Childhood Apraxia of Speech (CAS) is a severe motor speech disorder that is difficult to diagnose as there is currently no gold-standard measurement to differentiate between CAS and other speech disorders. In the present study, we investigate underlying biomarkers associated with CAS in addition to enhanced phenotyping through behavioral testing. Cortical electrophysiological measures were utilized to investigate differences in neural activation in response to native and non-native vowel contrasts between children with CAS and typically developing peers. Genetic analysis included full exome sequencing of a child with CAS and his unaffected parents in order to uncover underlying genetic variation that …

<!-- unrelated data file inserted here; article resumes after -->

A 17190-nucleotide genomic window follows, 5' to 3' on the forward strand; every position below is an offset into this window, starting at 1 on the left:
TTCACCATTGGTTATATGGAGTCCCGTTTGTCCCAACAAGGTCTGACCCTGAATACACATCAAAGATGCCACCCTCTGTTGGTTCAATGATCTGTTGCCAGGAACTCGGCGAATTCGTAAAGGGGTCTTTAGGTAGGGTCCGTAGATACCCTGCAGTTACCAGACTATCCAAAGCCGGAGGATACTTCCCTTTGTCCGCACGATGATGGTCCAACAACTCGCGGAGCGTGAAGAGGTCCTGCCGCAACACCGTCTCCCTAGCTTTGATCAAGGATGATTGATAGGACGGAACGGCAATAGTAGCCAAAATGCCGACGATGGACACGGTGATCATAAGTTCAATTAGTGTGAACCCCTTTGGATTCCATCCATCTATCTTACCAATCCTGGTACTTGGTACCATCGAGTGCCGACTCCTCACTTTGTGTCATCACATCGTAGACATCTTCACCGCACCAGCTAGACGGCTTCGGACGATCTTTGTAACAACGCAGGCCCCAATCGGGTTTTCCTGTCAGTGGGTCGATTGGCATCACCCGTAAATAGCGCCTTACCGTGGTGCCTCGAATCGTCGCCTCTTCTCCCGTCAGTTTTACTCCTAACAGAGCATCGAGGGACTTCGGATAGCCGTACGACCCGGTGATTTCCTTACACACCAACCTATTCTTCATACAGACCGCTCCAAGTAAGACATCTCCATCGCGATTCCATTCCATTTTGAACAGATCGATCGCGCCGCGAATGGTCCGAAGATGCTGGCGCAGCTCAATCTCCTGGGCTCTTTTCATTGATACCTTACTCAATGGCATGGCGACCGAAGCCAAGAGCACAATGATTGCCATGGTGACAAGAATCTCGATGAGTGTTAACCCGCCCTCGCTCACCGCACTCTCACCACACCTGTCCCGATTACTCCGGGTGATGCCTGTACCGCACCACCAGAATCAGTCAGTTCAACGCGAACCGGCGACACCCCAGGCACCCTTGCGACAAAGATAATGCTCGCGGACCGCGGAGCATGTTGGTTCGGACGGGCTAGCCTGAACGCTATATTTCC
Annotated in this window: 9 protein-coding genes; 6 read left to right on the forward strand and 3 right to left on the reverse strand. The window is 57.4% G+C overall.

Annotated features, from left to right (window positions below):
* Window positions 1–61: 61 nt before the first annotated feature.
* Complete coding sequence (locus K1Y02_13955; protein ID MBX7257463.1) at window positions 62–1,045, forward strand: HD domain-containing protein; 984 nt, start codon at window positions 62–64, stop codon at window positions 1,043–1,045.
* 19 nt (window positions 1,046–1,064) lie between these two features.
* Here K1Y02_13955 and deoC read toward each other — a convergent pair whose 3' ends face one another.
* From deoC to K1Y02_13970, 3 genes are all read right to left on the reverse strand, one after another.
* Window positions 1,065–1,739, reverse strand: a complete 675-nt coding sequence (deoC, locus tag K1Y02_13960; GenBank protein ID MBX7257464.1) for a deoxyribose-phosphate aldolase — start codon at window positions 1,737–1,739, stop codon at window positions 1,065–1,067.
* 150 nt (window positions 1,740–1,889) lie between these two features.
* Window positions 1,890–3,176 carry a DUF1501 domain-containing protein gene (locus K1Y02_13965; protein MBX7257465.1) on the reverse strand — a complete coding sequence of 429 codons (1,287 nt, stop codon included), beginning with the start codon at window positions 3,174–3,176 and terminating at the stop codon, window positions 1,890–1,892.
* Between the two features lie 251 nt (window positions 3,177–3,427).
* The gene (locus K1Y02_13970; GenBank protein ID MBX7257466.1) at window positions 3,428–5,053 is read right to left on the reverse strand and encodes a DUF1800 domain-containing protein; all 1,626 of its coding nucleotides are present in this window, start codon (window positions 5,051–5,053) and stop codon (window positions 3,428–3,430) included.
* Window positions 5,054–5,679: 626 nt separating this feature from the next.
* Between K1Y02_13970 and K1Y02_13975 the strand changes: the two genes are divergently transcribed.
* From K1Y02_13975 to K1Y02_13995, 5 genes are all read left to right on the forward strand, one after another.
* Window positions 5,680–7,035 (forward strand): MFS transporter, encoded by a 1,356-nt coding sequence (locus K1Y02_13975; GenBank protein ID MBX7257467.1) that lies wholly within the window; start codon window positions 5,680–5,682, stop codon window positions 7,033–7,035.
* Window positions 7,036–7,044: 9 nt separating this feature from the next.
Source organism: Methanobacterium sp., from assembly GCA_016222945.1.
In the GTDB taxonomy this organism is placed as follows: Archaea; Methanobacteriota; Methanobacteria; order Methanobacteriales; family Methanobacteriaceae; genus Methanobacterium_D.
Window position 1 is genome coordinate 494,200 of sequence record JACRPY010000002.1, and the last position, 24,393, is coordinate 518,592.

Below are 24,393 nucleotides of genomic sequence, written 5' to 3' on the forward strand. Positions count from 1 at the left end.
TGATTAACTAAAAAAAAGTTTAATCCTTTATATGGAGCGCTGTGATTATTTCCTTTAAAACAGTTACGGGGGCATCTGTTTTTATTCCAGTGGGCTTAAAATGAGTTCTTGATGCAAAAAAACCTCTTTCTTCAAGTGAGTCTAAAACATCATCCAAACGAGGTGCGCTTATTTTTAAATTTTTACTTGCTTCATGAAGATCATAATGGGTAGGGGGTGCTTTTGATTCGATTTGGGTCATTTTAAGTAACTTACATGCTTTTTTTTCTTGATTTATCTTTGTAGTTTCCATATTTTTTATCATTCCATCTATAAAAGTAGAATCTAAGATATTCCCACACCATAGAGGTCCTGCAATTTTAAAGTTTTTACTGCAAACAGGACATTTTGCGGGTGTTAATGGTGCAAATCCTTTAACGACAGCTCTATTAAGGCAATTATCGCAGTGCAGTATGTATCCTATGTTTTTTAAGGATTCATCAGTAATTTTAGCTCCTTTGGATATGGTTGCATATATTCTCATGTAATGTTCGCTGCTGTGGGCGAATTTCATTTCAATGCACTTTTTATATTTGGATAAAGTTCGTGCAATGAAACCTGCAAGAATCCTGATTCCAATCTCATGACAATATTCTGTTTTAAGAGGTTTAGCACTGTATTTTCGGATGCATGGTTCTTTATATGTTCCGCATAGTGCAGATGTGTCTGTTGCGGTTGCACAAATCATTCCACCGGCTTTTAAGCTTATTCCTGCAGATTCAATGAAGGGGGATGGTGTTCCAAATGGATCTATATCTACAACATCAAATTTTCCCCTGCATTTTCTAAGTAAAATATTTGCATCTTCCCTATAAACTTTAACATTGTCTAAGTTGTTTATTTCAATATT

Contributors
Vose, Caitlin, Peter, Beate, Liu, Li, et al.
Created Date
2018

The activation of the primary motor cortex (M1) is common in speech perception tasks that involve difficult listening conditions. Although the challenge of recognizing and discriminating non-native speech sounds appears to be an instantiation of listening under difficult circumstances, it is still unknown if M1 recruitment is facilitatory of second language speech perception. The purpose of this study was to investigate the role of M1 associated with speech motor centers in processing acoustic inputs in the native (L1) and second language (L2), using repetitive Transcranial Magnetic Stimulation (rTMS) to selectively alter neural activity in M1. Thirty-six healthy English/Spanish bilingual subjects …

Contributors
Barragan, Beatriz, Liss, Julie, Berisha, Visar, et al.
Created Date
2018